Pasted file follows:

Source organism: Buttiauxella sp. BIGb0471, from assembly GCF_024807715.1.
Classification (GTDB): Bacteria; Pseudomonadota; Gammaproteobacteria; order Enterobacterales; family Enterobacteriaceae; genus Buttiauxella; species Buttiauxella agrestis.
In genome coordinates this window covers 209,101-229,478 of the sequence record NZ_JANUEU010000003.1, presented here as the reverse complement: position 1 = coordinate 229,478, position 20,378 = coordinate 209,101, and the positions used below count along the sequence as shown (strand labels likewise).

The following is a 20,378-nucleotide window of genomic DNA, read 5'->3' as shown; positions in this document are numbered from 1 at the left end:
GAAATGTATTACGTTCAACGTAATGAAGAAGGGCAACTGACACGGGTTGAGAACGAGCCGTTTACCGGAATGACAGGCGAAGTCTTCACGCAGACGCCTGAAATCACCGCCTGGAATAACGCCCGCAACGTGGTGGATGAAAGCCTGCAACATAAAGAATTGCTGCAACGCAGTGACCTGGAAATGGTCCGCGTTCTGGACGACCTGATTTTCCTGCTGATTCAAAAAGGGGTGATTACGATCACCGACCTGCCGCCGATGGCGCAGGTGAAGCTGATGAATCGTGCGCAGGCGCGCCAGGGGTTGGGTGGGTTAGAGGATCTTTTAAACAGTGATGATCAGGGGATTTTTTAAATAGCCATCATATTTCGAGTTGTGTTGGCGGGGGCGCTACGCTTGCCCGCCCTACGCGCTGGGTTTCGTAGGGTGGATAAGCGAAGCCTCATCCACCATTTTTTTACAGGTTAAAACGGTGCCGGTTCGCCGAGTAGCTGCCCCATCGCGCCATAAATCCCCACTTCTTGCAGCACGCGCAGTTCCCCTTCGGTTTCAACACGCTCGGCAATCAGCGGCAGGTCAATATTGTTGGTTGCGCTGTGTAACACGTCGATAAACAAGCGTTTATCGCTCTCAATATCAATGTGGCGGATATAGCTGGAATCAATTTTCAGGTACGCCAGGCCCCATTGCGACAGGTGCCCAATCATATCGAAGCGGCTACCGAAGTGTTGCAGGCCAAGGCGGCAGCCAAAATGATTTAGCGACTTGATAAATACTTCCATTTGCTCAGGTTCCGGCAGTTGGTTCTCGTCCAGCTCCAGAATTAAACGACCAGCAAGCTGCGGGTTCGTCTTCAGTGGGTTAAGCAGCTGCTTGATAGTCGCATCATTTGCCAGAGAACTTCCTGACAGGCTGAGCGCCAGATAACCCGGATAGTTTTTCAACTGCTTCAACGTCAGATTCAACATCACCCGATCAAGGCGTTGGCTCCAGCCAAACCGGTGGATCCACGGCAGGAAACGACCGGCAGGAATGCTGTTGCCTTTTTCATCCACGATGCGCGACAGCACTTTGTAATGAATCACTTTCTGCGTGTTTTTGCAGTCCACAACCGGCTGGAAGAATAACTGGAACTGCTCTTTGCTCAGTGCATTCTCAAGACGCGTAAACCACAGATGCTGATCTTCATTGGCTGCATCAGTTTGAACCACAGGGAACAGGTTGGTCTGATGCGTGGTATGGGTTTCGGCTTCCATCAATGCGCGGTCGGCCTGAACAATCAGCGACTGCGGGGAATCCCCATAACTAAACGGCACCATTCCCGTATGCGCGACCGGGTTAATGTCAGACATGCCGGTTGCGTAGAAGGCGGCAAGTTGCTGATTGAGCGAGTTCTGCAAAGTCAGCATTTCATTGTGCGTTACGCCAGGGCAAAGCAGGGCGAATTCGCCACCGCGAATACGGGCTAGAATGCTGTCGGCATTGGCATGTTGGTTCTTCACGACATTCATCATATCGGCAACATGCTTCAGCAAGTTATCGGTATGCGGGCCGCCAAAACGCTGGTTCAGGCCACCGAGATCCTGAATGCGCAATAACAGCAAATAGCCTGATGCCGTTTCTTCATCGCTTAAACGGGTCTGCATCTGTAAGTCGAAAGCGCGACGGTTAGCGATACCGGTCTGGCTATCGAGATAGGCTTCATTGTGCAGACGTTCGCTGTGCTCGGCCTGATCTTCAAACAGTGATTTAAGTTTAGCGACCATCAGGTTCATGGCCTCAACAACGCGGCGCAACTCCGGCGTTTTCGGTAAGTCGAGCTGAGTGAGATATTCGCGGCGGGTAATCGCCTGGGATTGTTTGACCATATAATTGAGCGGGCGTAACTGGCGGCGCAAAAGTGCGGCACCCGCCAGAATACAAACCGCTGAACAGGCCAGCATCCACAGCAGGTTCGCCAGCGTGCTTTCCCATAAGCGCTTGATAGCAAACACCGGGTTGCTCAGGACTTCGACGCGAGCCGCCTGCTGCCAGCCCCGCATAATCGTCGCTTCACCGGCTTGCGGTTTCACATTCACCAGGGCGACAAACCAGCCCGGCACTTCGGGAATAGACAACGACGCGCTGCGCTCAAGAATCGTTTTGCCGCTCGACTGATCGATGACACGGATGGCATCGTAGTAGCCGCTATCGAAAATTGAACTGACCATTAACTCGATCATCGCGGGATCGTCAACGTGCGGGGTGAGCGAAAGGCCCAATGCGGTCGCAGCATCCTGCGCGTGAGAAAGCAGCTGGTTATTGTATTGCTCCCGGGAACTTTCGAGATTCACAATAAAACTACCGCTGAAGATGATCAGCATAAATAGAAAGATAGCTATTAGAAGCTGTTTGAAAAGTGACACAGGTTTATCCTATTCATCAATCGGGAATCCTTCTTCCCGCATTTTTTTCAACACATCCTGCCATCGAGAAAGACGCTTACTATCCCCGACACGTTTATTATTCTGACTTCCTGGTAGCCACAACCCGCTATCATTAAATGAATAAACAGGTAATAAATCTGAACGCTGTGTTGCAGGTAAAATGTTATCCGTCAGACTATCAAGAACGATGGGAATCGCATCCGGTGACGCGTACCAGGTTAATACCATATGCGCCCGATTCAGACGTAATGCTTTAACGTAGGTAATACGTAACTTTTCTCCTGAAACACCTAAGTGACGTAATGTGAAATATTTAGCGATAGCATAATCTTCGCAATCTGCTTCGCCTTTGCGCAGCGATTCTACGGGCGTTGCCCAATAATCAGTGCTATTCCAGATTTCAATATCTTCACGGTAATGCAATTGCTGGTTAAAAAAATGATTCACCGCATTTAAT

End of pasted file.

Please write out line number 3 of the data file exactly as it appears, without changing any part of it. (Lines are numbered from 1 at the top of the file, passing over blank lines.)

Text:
In genome coordinates this window covers 209,101-229,478 of the sequence record NZ_JANUEU010000003.1, presented here as the reverse complement: position 1 = coordinate 229,478, position 20,378 = coordinate 209,101, and the positions used below count along the sequence as shown (strand labels likewise).